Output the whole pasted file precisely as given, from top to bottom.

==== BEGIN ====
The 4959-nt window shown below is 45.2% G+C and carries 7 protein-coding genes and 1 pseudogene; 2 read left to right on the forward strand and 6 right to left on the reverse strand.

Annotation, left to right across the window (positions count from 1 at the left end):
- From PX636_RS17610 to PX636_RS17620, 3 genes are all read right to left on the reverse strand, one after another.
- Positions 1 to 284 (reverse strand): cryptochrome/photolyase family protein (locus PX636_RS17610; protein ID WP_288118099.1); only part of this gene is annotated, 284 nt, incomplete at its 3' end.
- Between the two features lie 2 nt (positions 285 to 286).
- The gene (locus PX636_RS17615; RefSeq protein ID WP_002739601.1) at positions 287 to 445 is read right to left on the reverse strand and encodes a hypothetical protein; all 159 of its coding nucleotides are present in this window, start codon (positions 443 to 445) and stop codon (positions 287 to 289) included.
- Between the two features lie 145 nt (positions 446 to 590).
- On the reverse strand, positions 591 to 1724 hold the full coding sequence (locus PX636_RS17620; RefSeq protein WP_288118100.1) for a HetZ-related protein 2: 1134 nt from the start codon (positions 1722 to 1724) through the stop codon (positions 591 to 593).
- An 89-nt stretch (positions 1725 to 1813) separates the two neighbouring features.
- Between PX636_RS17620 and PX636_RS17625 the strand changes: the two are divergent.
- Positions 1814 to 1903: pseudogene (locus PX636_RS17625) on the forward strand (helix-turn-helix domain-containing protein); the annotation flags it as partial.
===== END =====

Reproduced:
The 4959-nt window shown below is 45.2% G+C and carries 7 protein-coding genes and 1 pseudogene; 2 read left to right on the forward strand and 6 right to left on the reverse strand.

Annotation, left to right across the window (positions count from 1 at the left end):
- From PX636_RS17610 to PX636_RS17620, 3 genes are all read right to left on the reverse strand, one after another.
- Positions 1 to 284 (reverse strand): cryptochrome/photolyase family protein (locus PX636_RS17610; protein ID WP_288118099.1); only part of this gene is annotated, 284 nt, incomplete at its 3' end.
- Between the two features lie 2 nt (positions 285 to 286).
- The gene (locus PX636_RS17615; RefSeq protein ID WP_002739601.1) at positions 287 to 445 is read right to left on the reverse strand and encodes a hypothetical protein; all 159 of its coding nucleotides are present in this window, start codon (positions 443 to 445) and stop codon (positions 287 to 289) included.
- Between the two features lie 145 nt (positions 446 to 590).
- On the reverse strand, positions 591 to 1724 hold the full coding sequence (locus PX636_RS17620; RefSeq protein WP_288118100.1) for a HetZ-related protein 2: 1134 nt from the start codon (positions 1722 to 1724) through the stop codon (positions 591 to 593).
- An 89-nt stretch (positions 1725 to 1813) separates the two neighbouring features.
- Between PX636_RS17620 and PX636_RS17625 the strand changes: the two are divergent.
- Positions 1814 to 1903: pseudogene (locus PX636_RS17625) on the forward strand (helix-turn-helix domain-containing protein); the annotation flags it as partial.